Are Gamers Getting Ripped Off?

Written by
Published on November 19, 2014

What’s something that could give a gamer headaches?

Stacking them up and starting over! Yup, thats it.

Well, what does that mean?

Buying new games after purchasing a new game system!

For example, if a person has 40 games for the Xbox 360 and decides to buy the PS4 or Xbox 1, they have to purchase all new games and start all over…yes all NEW games!

For instance, if someone buys Madden15 for PlayStation 3 but then decides to buy the PlayStation 4, they would have to re-buy that same game…for the same price!

According to, games cost $59.99 at retail, making the cost of $64.79 per game after tax.

Why should a gamer have to waste more money by re-buying the same game that he or she has already previously purchased?

Obviously, these game companies do it to grab more money out of people’s pockets, but shouldn’t there be another way to satisfy buying customers and still keep their wallets fat?

“It’s annoying when you have to start all over with buying new games. They [game companies] should do something about that,” said Al Garcia, 26, who is a student at HCC.

When the PlayStation 2 was first created, gamers were able to play their PlayStation 1 games on to the PlayStation 2. Even when the Xbox debuted, people were able to play those old games on the Xbox 360.


The new systems won’t allow game converting because the companies believe that they will lose money. Unfortunately, spending about $64,79 on another game that was already brought for the previous system rubs gamers the wrong way.

Gamers believe that they should be able to convert their games from the older system to the newer one, rather than having to splurge over $60.00 for another game. Converting their games for a cheaper price would be more feasible and attainable for everyone.

“In my honest opinion, there is no need to purchase the same game for a full price. I never did it because I already save my money to buy a new game with fresh ideas. Instead developers should only charge like $10 to $15 to upgrade your last gen game to a next gen game like Activision with Call of Duty Ghosts, EA with Battlefield 4, and AC4 Black Flag,” Garcia said.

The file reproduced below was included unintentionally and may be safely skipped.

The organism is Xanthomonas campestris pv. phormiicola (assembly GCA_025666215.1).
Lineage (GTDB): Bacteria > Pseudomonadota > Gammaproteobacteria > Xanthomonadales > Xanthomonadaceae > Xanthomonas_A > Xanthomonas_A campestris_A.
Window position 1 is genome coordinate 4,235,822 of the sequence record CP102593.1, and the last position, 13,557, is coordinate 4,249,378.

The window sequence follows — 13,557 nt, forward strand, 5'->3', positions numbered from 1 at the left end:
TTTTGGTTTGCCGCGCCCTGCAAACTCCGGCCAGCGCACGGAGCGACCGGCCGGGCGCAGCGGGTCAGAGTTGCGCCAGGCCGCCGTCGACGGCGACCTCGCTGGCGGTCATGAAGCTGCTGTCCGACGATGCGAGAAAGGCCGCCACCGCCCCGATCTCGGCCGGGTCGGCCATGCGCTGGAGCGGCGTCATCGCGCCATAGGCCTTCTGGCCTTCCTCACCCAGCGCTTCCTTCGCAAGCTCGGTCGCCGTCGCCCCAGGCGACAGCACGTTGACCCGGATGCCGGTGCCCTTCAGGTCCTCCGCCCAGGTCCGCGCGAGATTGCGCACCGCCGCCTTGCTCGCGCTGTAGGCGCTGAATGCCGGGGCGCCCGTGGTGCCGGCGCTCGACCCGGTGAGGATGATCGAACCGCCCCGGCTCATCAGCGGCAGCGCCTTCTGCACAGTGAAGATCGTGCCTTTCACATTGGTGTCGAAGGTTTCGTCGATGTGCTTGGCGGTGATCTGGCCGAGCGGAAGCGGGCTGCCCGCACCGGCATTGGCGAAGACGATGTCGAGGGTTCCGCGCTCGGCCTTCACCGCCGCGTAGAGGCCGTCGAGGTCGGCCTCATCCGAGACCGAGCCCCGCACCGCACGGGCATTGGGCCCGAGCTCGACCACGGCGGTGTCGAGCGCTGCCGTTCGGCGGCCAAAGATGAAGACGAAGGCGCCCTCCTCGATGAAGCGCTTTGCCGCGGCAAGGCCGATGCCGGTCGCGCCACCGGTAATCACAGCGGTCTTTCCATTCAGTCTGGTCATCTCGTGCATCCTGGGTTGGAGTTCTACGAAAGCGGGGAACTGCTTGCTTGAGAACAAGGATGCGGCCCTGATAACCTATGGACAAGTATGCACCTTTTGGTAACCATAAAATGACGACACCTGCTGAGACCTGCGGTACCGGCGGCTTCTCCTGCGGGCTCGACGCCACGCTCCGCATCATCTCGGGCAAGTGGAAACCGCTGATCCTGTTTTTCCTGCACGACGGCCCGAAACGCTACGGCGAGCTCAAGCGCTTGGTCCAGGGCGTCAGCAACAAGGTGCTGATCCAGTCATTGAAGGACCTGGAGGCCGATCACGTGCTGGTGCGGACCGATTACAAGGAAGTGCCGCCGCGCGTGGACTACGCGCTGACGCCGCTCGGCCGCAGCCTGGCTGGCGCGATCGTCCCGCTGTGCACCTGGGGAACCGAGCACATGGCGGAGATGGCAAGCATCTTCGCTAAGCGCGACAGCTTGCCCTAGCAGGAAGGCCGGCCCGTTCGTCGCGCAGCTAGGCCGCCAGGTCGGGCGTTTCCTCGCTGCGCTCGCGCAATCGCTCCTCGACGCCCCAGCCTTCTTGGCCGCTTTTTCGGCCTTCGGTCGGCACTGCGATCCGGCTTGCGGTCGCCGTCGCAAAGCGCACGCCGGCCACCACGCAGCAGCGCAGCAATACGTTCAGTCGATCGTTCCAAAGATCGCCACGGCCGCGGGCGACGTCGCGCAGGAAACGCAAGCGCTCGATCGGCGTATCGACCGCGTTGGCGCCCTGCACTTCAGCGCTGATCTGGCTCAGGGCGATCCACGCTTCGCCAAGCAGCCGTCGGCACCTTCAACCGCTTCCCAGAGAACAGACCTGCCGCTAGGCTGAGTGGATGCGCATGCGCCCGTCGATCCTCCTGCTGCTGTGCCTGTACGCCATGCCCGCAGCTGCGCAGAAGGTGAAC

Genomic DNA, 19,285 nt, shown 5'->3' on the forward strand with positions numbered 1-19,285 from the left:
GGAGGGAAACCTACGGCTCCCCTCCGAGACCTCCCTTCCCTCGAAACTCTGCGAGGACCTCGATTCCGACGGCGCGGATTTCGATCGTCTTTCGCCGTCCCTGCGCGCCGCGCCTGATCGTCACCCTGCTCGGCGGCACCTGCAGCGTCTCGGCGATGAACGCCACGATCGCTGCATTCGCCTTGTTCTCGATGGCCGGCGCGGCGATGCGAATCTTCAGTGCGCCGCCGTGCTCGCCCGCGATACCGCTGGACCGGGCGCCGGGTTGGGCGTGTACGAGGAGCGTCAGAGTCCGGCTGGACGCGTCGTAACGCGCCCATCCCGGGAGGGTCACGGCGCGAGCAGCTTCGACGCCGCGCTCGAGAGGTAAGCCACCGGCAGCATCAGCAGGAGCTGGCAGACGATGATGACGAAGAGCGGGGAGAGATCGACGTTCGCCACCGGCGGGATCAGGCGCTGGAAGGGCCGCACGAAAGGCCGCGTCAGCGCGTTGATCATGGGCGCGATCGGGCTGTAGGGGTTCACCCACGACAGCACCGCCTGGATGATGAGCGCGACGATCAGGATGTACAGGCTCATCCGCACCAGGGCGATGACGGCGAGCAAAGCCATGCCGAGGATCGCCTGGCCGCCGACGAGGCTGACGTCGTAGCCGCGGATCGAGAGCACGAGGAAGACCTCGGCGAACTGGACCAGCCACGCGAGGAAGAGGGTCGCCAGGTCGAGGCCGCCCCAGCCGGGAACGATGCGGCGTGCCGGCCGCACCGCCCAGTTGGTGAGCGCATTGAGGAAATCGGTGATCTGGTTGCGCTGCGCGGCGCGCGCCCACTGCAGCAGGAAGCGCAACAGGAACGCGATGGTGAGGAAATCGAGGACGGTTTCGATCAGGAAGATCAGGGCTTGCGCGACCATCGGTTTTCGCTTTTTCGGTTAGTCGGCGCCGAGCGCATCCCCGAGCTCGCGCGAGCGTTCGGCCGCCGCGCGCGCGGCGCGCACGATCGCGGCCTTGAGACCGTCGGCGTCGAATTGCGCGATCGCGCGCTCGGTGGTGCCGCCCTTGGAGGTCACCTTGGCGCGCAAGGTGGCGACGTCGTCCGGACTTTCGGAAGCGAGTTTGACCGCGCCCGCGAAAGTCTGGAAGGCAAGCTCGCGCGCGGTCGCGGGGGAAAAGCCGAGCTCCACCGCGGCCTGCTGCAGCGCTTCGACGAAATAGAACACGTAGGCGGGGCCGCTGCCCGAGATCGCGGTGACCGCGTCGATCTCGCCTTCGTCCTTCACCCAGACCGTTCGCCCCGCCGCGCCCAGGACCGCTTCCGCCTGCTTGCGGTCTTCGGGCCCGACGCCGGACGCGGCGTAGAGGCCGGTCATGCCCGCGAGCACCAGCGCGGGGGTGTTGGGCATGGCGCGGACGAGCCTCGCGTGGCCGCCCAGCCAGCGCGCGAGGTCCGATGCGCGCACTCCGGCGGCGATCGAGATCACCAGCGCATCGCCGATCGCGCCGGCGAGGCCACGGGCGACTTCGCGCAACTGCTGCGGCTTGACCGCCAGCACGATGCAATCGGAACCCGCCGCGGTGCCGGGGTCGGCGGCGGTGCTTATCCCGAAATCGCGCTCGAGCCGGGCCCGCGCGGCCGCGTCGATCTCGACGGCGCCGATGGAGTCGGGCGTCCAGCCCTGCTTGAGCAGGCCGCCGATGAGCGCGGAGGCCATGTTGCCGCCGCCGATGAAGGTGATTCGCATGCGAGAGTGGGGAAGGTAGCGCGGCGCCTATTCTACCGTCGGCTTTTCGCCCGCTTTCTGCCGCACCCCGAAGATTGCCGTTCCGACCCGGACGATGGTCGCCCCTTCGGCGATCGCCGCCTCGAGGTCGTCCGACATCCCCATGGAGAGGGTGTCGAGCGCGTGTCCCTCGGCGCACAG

Now, that’s not something that the game companies want to hear out of the mouths of their customers, but could the customers have a point?

If game companies approved the notion of gamers being allowed to convert their games for a cheaper price, that could maybe convince more people to buy games.

For example, instead of getting a new game that a person already has, they could convert that game by either trading in or upgrading it through the system for $15 to $20.

“A cheaper price could make people buy more games because it’s cheap! Everybody can’t afford $60.00 games, man. In the end, everybody is either making money or saving it,” said Rudy Bholanath, 20, who is a consistent gamer.

Game companies have made it so that the new systems aren’t even fundamentally compatible with each other. That means that the newer software that is used on the new systems, such as a PS4 or Xbox 1 can not read the older systems games.

“But what if I wanted to play my PS2 games but didn’t have the system anymore? We should be able to update our games,” Bholanath added.

“Something needs to happen with these games, man. I remember when they used to be $39.99,” said Jelani Green, 19, who owns an Xbox 360.

I believe that game converting should be attainable and affordable for people who look to purchase games of the same kind.

The madness is alive and well, people.